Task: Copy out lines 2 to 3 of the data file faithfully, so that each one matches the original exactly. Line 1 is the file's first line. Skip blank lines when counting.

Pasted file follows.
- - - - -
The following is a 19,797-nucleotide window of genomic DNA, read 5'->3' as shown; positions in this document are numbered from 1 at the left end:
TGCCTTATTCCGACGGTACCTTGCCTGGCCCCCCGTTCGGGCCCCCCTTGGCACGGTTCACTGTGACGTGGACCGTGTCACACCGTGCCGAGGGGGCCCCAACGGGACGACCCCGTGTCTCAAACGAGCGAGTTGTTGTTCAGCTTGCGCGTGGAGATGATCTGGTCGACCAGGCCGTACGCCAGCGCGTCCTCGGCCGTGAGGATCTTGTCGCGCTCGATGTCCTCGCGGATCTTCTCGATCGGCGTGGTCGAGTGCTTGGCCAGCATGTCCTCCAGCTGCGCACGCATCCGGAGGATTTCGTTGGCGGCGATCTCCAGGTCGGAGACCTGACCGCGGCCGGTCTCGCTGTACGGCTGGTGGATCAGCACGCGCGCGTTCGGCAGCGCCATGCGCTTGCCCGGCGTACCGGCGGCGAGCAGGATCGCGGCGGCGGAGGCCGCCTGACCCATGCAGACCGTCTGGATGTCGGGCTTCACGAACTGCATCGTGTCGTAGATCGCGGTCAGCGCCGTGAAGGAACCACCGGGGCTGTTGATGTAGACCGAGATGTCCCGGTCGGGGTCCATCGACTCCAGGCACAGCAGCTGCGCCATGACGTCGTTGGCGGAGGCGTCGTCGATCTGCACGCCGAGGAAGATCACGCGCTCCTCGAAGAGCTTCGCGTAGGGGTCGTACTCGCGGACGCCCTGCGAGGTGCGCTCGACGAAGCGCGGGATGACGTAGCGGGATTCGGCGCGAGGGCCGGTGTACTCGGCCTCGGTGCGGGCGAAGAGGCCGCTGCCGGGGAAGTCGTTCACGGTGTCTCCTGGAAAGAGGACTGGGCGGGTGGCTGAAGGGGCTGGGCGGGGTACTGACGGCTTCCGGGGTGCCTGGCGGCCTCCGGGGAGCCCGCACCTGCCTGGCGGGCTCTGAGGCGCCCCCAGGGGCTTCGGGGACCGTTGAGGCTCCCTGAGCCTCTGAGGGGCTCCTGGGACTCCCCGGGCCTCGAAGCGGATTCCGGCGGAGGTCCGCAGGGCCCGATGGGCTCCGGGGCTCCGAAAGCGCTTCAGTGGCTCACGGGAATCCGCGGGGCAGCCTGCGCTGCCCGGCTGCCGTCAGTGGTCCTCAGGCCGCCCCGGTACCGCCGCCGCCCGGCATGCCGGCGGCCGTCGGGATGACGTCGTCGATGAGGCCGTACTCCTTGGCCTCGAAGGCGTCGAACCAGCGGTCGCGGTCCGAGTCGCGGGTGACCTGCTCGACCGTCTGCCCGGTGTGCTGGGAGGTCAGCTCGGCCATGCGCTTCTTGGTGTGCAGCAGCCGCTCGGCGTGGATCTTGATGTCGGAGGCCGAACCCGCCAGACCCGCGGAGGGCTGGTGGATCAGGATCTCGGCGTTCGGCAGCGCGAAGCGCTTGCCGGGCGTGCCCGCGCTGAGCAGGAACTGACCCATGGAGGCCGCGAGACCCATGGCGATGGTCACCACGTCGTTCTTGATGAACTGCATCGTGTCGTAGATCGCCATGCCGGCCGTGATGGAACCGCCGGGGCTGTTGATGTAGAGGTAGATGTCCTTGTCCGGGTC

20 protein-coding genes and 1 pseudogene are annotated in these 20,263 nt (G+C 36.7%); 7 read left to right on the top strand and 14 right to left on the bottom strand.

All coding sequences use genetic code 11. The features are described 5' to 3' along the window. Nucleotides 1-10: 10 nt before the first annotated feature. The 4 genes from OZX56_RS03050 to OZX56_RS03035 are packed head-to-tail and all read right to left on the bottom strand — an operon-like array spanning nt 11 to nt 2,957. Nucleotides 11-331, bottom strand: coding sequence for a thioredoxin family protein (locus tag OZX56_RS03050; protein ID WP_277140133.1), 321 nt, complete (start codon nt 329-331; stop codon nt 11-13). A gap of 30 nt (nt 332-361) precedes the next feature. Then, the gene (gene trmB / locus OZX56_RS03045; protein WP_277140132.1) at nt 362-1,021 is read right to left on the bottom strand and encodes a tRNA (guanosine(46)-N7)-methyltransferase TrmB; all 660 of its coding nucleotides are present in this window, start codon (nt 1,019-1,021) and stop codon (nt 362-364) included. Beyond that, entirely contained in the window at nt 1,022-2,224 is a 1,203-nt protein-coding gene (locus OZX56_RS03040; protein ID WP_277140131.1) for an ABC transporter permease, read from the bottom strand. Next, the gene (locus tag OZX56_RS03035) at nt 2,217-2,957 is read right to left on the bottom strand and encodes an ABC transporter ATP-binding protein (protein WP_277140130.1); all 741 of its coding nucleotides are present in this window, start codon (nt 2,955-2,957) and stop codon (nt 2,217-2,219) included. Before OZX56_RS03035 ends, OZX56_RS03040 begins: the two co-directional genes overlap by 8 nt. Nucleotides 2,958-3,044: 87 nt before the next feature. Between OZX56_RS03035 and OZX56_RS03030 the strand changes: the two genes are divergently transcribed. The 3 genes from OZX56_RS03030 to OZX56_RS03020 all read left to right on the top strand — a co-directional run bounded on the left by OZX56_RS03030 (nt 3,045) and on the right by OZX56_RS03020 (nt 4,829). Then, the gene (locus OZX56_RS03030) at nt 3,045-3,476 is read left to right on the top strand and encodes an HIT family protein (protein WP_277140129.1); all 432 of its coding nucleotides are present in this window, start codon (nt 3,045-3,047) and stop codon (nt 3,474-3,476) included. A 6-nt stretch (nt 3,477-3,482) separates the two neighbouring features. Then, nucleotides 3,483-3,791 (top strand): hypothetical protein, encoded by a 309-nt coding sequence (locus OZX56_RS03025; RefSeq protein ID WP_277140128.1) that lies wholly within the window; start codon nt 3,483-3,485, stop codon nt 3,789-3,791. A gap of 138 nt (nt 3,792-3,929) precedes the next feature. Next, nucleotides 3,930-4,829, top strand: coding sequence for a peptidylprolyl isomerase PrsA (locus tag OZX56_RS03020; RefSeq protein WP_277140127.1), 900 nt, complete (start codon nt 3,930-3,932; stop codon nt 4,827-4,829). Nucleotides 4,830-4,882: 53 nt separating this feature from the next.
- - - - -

TGCCTTATTCCGACGGTACCTTGCCTGGCCCCCCGTTCGGGCCCCCCTTGGCACGGTTCACTGTGACGTGGACCGTGTCACACCGTGCCGAGGGGGCCCCAACGGGACGACCCCGTGTCTCAAACGAGCGAGTTGTTGTTCAGCTTGCGCGTGGAGATGATCTGGTCGACCAGGCCGTACGCCAGCGCGTCCTCGGCCGTGAGGATCTTGTCGCGCTCGATGTCCTCGCGGATCTTCTCGATCGGCGTGGTCGAGTGCTTGGCCAGCATGTCCTCCAGCTGCGCACGCATCCGGAGGATTTCGTTGGCGGCGATCTCCAGGTCGGAGACCTGACCGCGGCCGGTCTCGCTGTACGGCTGGTGGATCAGCACGCGCGCGTTCGGCAGCGCCATGCGCTTGCCCGGCGTACCGGCGGCGAGCAGGATCGCGGCGGCGGAGGCCGCCTGACCCATGCAGACCGTCTGGATGTCGGGCTTCACGAACTGCATCGTGTCGTAGATCGCGGTCAGCGCCGTGAAGGAACCACCGGGGCTGTTGATGTAGACCGAGATGTCCCGGTCGGGGTCCATCGACTCCAGGCACAGCAGCTGCGCCATGACGTCGTTGGCGGAGGCGTCGTCGATCTGCACGCCGAGGAAGATCACGCGCTCCTCGAAGAGCTTCGCGTAGGGGTCGTACTCGCGGACGCCCTGCGAGGTGCGCTCGACGAAGCGCGGGATGACGTAGCGGGATTCGGCGCGAGGGCCGGTGTACTCGGCCTCGGTGCGGGCGAAGAGGCCGCTGCCGGGGAAGTCGTTCACGGTGTCTCCTGGAAAGAGGACTGGGCGGGTGGCTGAAGGGGCTGGGCGGGGTACTGACGGCTTCCGGGGTGCCTGGCGGCCTCCGGGGAGCCCGCACCTGCCTGGCGGGCTCTGAGGCGCCCCCAGGGGCTTCGGGGACCGTTGAGGCTCCCTGAGCCTCTGAGGGGCTCCTGGGACTCCCCGGGCCTCGAAGCGGATTCCGGCGGAGGTCCGCAGGGCCCGATGGGCTCCGGGGCTCCGAAAGCGCTTCAGTGGCTCACGGGAATCCGCGGGGCAGCCTGCGCTGCCCGGCTGCCGTCAGTGGTCCTCAGGCCGCCCCGGTACCGCCGCCGCCCGGCATGCCGGCGGCCGTCGGGATGACGTCGTCGATGAGGCCGTACTCCTTGGCCTCGAAGGCGTCGAACCAGCGGTCGCGGTCCGAGTCGCGGGTGACCTGCTCGACCGTCTGCCCGGTGTGCTGGGAGGTCAGCTCGGCCATGCGCTTCTTGGTGTGCAGCAGCCGCTCGGCGTGGATCTTGATGTCGGAGGCCGAACCCGCCAGACCCGCGGAGGGCTGGTGGATCAGGATCTCGGCGTTCGGCAGCGCGAAGCGCTTGCCGGGCGTGCCCGCGCTGAGCAGGAACTGACCCATGGAGGCCGCGAGACCCATGGCGATGGTCACCACGTCGTTCTTGATGAACTGCATCGTGTCGTAGATCGCCATGCCGGCCGTGATGGAACCGCCGGGGCTGTTGATGTAGAGGTAGATGTCCTTGTCCGGGTC

20 protein-coding genes and 1 pseudogene are annotated in these 20,263 nt (G+C 36.7%); 7 read left to right on the top strand and 14 right to left on the bottom strand.